“People got really excited and got behind it and started retweeting it. It also exposed a few people [Laughs.] It was just an onslaught of people sharing it. Then, a few people figured it out, [and realized that it was fake]. And that was cool, too, because it created a different reaction, like, ‘Okay, I see what you did here. This shit is genius!’ And that’s what I kept focusing on. Like, okay, it’s not a real article. But there’s balls and there’s style in that, even more than in a real article.”

Complex Coverage

“Everyone has a love/hate relationship with Complex. There’s so much that’s happened behind the scenes with them in emails and at parties and stuff. I know guys up there, and a lot of times, they just don’t support me like that. There’s this one kid I’ve been cool with, and I sent him the Times article along with the early listen of the new album. So he hits me back right away, and he’s like, ‘Dude, this is fucking crazy. This is so awesome. Everybody in the Complex office is saying, ‘Wow, this is amazing.’ So I was like, ‘Okay cool. Whatever you guys can do to share it would be appreciated.’

“Then, literally like twenty minutes later, that headline comes up [saying Rapper So Desperate For Press He Faked A New York Times Article]. I thought, ‘You don’t have to play me in the headline.’ But then again, it’s Complex, and they do what they gotta do to get clicks and make their numbers. It was cool. They spelled my name right and they linked me crazy, so I was fine with it. And almost all the responses to it were positive, and so many people were like, ‘This is dope.’ So I was like, ‘This is fucking awesome.’ I was definitely cool with it.”

Criticism

“One of my younger brothers, he reads a lot of that type of shit, and he tells me what he thinks. And he’s different from me. He loves rap, and he’s in school studying, but he’s a different type of kid, so I like to get his thoughts on things. He hit me, and said this dude [who writes for] Pitchfork was really going in [about the article], and he said something about how I didn’t put a comma in the right place [Ed. note: it was a hyphen]. It’s not like I put the comma in the wrong place on purpose. I wish I would’ve put the comma in the right place. It’s just mad funny to me that someone would comment on that. Like, we’re not in English class. He can comment on whatever he wants, but that’s just mad funny to me.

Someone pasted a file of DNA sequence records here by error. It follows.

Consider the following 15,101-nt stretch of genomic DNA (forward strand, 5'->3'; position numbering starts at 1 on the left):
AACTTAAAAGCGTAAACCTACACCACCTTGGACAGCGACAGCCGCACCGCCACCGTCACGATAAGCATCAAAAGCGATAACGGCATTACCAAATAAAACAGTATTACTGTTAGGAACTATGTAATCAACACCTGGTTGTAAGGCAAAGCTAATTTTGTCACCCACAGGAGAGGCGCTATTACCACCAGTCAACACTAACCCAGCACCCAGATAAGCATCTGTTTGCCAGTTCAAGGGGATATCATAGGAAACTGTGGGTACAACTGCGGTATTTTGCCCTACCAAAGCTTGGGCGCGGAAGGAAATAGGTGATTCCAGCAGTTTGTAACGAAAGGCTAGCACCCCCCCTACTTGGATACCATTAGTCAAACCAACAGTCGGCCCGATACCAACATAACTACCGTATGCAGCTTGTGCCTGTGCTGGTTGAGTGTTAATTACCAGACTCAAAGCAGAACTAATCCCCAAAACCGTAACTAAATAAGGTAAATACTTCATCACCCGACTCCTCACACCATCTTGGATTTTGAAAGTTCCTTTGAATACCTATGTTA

“The thing that I equate it to is Louis C.K., who to me is the greatest. Before every show or stand-up special he puts out, he sends an email to the people on his email list. And when he writes his emails, they’re hilarious, they’re fucking sick, but there’s mad grammatical errors. He could make every error under the sun. But it would be ridiculous to critique that. That’s not the point. Obviously, he can get it professionally edited, but he doesn’t. He wants it raw to the people.

“I’m not Louis C.K., but I’m also [not a professional journalist]. There were a couple commas in the wrong place, and I think I spelled ‘definitely’ wrong one time, which bothers me, but whatever. Actually, a Pitchfork writer going in was kind of sick. He wrote, ‘Who the fuck is Shirt?’ And someone retweeted it, and I was like, ‘Damn, that’s an ill tweet.’ And I went back to at least favorite it, and he erased it. And I was like, ‘Damn, I got him good. This is great.’ For a media writer to be like, ‘Who the fuck is Shirt?’ That’s gold.”

Goal of Article

“I wanted to gain some interest for this tape, for sure. I haven’t put out a full project in like a year. People are waiting, and I’m sure it would’ve gotten some love regardless. But probably the biggest reason is wanting to do something different. I take what I learn and try to put that into rap projects, and have it come through in this ‘rap’ way. That’s my whole shit right now. Trying to do new things for rap music. I know that sounds kind of funny coming from someone who’s basically a nobody, but that’s really what my goal is—to do new things in rap.